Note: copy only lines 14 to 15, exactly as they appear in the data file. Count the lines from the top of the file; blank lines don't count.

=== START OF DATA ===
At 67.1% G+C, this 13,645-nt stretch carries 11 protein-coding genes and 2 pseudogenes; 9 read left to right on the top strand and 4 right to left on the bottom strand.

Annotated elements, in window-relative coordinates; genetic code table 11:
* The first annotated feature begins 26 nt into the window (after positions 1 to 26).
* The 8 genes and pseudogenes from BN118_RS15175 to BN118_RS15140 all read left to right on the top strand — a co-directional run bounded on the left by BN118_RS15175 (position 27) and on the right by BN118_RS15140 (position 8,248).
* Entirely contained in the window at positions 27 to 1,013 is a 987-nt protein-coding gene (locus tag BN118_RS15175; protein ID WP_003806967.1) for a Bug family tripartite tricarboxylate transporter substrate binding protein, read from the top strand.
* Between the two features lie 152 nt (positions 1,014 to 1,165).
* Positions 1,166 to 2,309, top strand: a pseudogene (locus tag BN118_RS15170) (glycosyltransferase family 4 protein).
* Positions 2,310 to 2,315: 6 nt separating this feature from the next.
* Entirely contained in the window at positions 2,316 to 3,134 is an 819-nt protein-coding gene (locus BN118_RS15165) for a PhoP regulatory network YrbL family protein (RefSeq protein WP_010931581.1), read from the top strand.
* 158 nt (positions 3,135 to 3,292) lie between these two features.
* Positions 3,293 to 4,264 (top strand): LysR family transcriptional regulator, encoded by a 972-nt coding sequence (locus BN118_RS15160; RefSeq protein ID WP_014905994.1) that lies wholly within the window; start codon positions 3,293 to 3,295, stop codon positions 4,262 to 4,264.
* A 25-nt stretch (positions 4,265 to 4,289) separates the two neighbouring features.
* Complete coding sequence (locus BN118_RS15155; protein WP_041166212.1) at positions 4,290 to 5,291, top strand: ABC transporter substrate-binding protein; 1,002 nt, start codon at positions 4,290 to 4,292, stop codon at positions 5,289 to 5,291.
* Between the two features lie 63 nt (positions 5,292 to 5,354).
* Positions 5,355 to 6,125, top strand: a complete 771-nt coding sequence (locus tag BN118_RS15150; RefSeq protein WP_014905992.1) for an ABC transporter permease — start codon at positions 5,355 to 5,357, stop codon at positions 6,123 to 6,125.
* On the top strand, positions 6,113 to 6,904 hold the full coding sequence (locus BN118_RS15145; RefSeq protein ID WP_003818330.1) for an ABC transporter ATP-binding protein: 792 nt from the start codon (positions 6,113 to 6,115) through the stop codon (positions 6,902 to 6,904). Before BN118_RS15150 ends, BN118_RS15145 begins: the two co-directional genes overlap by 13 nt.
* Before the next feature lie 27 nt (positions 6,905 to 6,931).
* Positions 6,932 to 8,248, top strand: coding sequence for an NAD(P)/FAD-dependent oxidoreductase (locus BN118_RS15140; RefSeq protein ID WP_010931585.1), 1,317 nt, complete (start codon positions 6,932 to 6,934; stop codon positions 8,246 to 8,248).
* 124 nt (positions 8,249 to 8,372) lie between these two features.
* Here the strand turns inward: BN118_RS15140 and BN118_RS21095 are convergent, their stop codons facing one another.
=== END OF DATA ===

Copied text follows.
* Between the two features lie 63 nt (positions 5,292 to 5,354).
* Positions 5,355 to 6,125, top strand: a complete 771-nt coding sequence (locus tag BN118_RS15150; RefSeq protein WP_014905992.1) for an ABC transporter permease — start codon at positions 5,355 to 5,357, stop codon at positions 6,123 to 6,125.